A wet and salty treat


"Daddy, what are we having for dinner?" we asked. My mother was in the hospital and my eight-year-old brother, my father, and I were on our own for food. What could three people who did not know how to cook, cook? We’d never made anything more than simple sandwiches.

The answer came in a box from the Korean grocery store.

The rigid square of dried noodle unfurled itself within seconds in boiling water until it became a tangled, soft mess resembling a bad home perm. In went the soup base, turning the broth a caramel colour and scenting the air with a hint of soy sauce and onion. This was the essence of ramen, a savoury delight created out of the contents of a plastic bag.

After the fourth night, we stopped asking our father what we would be eating for dinner; we knew we were going to have ramen. We had had ramen every night for a month. Ramen with egg in it, ramen with scallions, ramen with hot sauce, ramen with rice, ramen with beef slices.

Until our mother came home, ramen was how we would live.

By the last week, we were groaning, "Ramen…again?" Though we were ramen lovers at heart, I was getting a little sick of the same meal.

"What are you talking about?" insisted my father, "I put something different in it every night!"

The only prerequisite for making ramen is the ability to boil water. In dormitories across America, the smell of ramen cooking on hotplates and inside rice cookers pervades the hallways. No bachelor pad is complete without at least one package of instant ramen noodles. Perhaps because of its humble place in the hierarchy of cuisine, ramen has become as global as blue denim jeans.

Who has not eaten instant ramen noodles? Starving artists and college students eat it. At Sapporo Ichiban’s price point of 69 cents for a package of carbohydrates and sodium, you have a whole meal. Pricier ramen can inch up towards US$1.50, but even so, that beats most survival meal prices.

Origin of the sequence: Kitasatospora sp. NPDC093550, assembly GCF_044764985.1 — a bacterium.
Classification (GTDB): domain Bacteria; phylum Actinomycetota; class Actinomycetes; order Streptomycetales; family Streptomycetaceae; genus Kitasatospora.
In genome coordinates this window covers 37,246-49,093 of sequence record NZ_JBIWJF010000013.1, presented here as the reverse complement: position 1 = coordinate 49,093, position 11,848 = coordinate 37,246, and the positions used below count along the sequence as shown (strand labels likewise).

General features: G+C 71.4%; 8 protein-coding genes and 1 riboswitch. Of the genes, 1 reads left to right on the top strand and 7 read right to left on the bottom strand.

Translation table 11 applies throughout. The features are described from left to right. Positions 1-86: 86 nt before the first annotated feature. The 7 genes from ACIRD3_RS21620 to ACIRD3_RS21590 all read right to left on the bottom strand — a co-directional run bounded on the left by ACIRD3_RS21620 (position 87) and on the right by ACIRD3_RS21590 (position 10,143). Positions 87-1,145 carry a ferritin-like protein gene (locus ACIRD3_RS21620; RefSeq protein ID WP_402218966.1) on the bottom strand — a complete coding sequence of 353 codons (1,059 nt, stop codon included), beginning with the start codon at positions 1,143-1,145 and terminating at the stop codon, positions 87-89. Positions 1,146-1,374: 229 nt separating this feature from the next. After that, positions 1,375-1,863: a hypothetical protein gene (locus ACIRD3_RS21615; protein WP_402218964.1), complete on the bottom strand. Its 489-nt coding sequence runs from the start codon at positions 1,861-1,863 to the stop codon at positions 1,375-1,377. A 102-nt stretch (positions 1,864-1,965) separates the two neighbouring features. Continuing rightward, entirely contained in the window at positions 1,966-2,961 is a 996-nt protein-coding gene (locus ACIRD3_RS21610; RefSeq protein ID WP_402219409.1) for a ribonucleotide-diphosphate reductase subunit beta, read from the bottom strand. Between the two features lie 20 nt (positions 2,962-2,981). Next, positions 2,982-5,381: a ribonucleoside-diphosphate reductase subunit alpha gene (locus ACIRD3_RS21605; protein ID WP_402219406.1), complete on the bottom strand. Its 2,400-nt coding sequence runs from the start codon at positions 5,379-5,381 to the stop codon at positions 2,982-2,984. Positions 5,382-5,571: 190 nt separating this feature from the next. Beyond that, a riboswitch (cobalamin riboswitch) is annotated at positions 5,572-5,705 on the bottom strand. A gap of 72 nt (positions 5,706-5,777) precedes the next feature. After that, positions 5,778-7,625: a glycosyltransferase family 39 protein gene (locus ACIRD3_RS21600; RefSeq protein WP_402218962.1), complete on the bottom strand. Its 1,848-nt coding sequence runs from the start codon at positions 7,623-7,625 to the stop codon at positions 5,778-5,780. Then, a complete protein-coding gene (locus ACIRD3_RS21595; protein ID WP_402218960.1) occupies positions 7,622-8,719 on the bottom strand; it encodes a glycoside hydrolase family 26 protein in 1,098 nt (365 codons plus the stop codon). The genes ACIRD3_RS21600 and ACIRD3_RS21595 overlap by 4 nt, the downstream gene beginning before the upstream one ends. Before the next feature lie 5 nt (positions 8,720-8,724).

"When I was in college, I would buy them in bulk…and it worked out to about 29 cents a packet. I could eat for less than a dollar a day," says one thirty-something professional, who now dresses in Façonnable tailored shirts and drives to the supermarket in a BMW.

Rose Mark, a professed foodie who now cooks most things from scratch, views ramen with nostalgia: "Ramen was cheap, easy, and fast to make, and comforting. As a struggling paycheque-to-paycheque single mother, there were many nights I used it to stretch my few remaining dollars until payday… My financial circumstances have changed and now when I see large families buying them in bulk from Costco, a wave of nostalgia passes over me and I remember using it as the poor man’s savoury sustenance." Ramen has helped many of us to survive. In my own pantry, I keep a few dusty packets of Sapporo Ichiban and Nong Shim’s Shin ramen just in case.

The theme of instant ramen as a convenience food stems from its beginnings after World War II in Japan. As ramen became popular for being an inexpensive source of calories during intense food shortages, a desire for a non-perishable type of ramen that could be cooked at home culminated in instant ramen noodles. This, of course, was in step with the worldwide growth of instant food (witness "TV dinners" and canned foods such as spam in the US following the war). Ramen and instant ramen were literally survival food. There is just something about ramen that sets it apart from other noodles. Marco Polo may have introduced Chinese noodles to Italy (which incidentally already had pasta in Sicily, just not the hand-pulled Chinese noodle kind), but ramen has taken noodles to new heights.